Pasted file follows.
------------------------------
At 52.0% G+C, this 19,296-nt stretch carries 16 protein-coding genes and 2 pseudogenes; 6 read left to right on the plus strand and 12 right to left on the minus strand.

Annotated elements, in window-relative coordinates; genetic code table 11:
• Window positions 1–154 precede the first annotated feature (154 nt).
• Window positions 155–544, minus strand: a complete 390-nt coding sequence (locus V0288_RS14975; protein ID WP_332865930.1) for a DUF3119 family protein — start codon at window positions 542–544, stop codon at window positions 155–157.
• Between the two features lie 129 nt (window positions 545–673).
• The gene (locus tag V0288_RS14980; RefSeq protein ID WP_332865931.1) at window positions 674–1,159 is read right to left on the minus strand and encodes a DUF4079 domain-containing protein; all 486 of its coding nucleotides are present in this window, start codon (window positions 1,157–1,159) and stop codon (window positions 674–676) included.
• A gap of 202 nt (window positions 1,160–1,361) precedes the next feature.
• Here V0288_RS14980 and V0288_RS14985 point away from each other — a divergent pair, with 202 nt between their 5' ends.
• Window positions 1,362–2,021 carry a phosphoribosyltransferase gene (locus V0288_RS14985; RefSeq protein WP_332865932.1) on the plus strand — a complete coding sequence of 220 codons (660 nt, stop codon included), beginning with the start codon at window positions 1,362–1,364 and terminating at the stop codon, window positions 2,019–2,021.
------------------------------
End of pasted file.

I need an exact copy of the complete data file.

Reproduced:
At 52.0% G+C, this 19,296-nt stretch carries 16 protein-coding genes and 2 pseudogenes; 6 read left to right on the plus strand and 12 right to left on the minus strand.

Annotated elements, in window-relative coordinates; genetic code table 11:
• Window positions 1–154 precede the first annotated feature (154 nt).
• Window positions 155–544, minus strand: a complete 390-nt coding sequence (locus V0288_RS14975; protein ID WP_332865930.1) for a DUF3119 family protein — start codon at window positions 542–544, stop codon at window positions 155–157.
• Between the two features lie 129 nt (window positions 545–673).
• The gene (locus tag V0288_RS14980; RefSeq protein ID WP_332865931.1) at window positions 674–1,159 is read right to left on the minus strand and encodes a DUF4079 domain-containing protein; all 486 of its coding nucleotides are present in this window, start codon (window positions 1,157–1,159) and stop codon (window positions 674–676) included.
• A gap of 202 nt (window positions 1,160–1,361) precedes the next feature.
• Here V0288_RS14980 and V0288_RS14985 point away from each other — a divergent pair, with 202 nt between their 5' ends.
• Window positions 1,362–2,021 carry a phosphoribosyltransferase gene (locus V0288_RS14985; RefSeq protein WP_332865932.1) on the plus strand — a complete coding sequence of 220 codons (660 nt, stop codon included), beginning with the start codon at window positions 1,362–1,364 and terminating at the stop codon, window positions 2,019–2,021.